The Yankees haven’t had quite the same level of overperformance on the pitching side, though Domingo German does stand out. That the second-biggest overachiever here is Tommy Kahnle tells you what you need to know about how much the Yankees’ pitchers have surprised relative to their brigade of replacement hitters.

Between their biggest overperformers on the hitting and pitching side, the Yankees have received over seven WAR more than could have been expected. The team as a whole, though, hasn’t overperformed to that extent. Overall, the team has beaten their total WAR projection by two wins. They’re dragged down by Miguel Andujar, who underperformed his projection by a shocking 1.25 WAR, and J.A. Happ, who has come in .75 WAR under expectation.

When I first looked at the Yankees’ overperformers back in May, I found that they had already beaten their WAR projection by about two wins. So, since then, the team has as a whole played to expectations; stragglers like Andujar, Happ, Edwin Encarnacion, Aaron Hicks, and poor reserves like Austin Romine and Kendrys Morales have cancelled out the surprises of LeMahieu, Urshela, and German.

Yet the team has lapped the field in the AL East, despite not beating expectations and suffering heavy injuries. How have they done it? Turns out they’ve overperformed in a different, more subtle way.

This year, the Yankees have run a .265/.340/.464 slash line at the plate, good for a .339 wOBA. That’s great! They’ve held opposing hitters to a .248/.312/.429 slash line and .314 wOBA. Not spectacular, but not bad at all! Essentially, the Yankees have outperformed their opponents by 25 points worth of wOBA for the year.

That’s a solid margin, yet that wOBA difference actually only ranks fifth in MLB. Consider the Dodgers, who have matched the Yankees with a .339 wOBA at the plate, but have held opponents to a sparkling .279 wOBA. Or the Astros, who have mashed their way to a .343 wOBA at the dish and have held down opposing hitters to the tune of a .293 wOBA. Or even the rival Rays, who have outhit their opponents by 38 points worth of wOBA.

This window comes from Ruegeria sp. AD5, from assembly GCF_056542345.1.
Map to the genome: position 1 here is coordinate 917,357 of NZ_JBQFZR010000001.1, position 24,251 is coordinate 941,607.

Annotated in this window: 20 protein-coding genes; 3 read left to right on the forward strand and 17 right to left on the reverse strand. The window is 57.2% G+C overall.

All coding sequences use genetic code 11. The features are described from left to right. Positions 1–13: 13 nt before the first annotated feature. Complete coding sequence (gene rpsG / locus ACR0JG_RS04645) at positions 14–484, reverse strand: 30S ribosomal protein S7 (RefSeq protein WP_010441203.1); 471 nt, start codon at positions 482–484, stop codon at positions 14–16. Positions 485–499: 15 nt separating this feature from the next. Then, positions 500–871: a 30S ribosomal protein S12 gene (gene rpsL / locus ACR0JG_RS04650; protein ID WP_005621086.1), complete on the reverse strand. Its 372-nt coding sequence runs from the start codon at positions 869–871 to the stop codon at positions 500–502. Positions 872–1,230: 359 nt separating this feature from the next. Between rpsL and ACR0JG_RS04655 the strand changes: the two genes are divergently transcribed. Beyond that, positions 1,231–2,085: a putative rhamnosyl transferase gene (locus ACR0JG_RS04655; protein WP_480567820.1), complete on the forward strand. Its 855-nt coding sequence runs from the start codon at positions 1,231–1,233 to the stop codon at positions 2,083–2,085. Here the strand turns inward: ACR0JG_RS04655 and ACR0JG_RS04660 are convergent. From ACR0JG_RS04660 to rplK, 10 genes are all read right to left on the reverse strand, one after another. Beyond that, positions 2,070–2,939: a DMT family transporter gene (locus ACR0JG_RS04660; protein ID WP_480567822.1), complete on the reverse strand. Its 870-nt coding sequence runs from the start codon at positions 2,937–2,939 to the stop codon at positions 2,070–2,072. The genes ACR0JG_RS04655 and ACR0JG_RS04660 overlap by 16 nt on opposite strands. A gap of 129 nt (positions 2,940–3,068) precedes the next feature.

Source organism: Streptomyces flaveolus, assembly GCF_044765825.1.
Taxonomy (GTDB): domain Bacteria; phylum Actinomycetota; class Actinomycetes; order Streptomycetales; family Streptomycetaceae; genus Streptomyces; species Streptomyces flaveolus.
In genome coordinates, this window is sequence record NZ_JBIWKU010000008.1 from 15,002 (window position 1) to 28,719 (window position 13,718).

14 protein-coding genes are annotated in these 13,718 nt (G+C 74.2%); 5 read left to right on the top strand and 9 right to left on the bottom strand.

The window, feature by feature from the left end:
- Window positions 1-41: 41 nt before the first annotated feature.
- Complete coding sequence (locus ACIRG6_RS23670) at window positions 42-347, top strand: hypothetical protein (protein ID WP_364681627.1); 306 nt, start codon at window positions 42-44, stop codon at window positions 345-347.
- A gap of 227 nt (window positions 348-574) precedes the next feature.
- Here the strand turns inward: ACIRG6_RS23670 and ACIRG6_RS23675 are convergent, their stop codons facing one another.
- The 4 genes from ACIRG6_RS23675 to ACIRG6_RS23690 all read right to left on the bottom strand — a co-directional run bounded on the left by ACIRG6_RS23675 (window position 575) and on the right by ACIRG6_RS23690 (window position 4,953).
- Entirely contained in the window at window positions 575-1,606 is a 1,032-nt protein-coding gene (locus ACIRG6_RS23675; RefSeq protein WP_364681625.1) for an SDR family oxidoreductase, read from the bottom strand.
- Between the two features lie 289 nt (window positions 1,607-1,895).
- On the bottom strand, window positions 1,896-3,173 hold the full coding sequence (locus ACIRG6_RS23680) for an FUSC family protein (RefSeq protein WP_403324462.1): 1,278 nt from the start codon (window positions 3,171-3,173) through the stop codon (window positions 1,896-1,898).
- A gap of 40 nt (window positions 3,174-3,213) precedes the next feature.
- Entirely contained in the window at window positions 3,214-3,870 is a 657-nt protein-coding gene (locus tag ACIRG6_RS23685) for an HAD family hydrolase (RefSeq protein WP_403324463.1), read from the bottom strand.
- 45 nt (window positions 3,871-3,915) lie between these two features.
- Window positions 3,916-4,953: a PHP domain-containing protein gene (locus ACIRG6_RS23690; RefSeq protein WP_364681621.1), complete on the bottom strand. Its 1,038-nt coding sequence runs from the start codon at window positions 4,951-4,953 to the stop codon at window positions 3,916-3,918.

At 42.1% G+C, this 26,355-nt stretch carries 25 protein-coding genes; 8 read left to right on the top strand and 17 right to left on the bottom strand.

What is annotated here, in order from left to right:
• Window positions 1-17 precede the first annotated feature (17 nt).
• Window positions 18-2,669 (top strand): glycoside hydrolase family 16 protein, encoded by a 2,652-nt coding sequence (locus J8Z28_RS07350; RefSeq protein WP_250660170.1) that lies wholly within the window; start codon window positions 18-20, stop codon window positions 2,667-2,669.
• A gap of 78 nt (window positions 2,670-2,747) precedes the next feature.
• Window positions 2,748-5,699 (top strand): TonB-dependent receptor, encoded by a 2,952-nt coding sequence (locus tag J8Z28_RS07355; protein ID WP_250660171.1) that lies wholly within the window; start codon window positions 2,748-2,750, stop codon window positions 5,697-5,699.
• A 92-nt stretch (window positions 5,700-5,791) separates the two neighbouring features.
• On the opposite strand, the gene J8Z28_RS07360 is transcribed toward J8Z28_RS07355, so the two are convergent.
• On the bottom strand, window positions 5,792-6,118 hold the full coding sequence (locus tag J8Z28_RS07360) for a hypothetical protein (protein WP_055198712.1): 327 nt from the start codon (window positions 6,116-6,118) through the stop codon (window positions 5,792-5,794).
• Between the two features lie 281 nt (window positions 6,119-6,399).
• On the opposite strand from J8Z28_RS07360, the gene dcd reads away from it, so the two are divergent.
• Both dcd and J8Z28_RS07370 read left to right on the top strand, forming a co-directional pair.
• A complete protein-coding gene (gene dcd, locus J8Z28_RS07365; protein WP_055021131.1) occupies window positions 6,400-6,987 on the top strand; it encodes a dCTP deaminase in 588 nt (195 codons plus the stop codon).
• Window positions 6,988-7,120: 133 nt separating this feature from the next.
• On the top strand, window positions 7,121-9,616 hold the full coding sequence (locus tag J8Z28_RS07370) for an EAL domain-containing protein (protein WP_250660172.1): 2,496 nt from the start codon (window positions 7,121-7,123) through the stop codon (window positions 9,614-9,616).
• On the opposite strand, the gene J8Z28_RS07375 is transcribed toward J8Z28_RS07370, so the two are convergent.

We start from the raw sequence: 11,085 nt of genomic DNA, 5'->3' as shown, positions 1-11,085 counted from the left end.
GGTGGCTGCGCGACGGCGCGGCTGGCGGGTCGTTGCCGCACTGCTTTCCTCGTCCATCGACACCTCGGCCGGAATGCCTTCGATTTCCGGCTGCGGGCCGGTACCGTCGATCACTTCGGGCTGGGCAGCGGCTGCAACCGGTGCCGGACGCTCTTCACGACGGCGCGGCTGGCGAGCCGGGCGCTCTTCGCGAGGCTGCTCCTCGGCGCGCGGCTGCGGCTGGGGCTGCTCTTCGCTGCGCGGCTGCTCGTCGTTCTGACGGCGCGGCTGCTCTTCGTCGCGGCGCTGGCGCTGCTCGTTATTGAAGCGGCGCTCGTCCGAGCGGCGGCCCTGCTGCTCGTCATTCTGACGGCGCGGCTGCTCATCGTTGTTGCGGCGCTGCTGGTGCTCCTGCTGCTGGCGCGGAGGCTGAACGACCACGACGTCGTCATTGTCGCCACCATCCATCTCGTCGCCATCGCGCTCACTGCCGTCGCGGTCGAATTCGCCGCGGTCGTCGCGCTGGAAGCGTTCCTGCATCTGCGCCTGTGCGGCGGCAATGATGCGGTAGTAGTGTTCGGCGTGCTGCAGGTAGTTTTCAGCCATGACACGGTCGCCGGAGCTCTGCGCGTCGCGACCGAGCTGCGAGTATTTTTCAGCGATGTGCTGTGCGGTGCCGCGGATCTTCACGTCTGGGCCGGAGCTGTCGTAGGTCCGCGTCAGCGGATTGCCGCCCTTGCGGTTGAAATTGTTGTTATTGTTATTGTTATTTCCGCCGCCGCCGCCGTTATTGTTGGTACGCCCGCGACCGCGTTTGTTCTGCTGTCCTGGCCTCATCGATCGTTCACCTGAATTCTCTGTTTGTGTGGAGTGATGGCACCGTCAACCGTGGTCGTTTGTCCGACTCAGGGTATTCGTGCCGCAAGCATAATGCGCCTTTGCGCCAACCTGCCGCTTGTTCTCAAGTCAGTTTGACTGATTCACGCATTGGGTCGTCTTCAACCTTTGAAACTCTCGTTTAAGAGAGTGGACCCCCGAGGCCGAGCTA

This is all to say that the Yankees trail the Dodgers by just a few winning percentage points for the best record in the league, while their overall underlying performance has lagged behind the best teams in the league. The Yankees have the record of perhaps the best team in baseball, but the numbers of merely a very very good team. Rather than overperforming in terms of their individual players beating projections, the Yankees have actually overperformed by turning their underlying figures into more wins than one would expect.

This isn’t necessarily a bad thing! This overperformance likely stems from fortunate sequencing and great situational hitting. For example, the Yankees have hit .303/.379/.519 with runners in scoring position. While they likely can’t sustain that forever, the fact that they’ve found ways to win in often thrilling fashion certainly doesn’t detract from the rooting experience; if anything, it enhances it.

Even if the ways they’ve overperformed aren’t sustainable, the potential returns of Giancarlo Stanton, Voit, or maybe even Luis Severino and Dellin Betances could more than offset any regression. If the Yankees continued to trot out the same set of players the rest of the way, they probably couldn’t expect to win at the rate they have. With players recovering and the trade deadline nearing, it seems unlikely they won’t improve their roster in the weeks to come.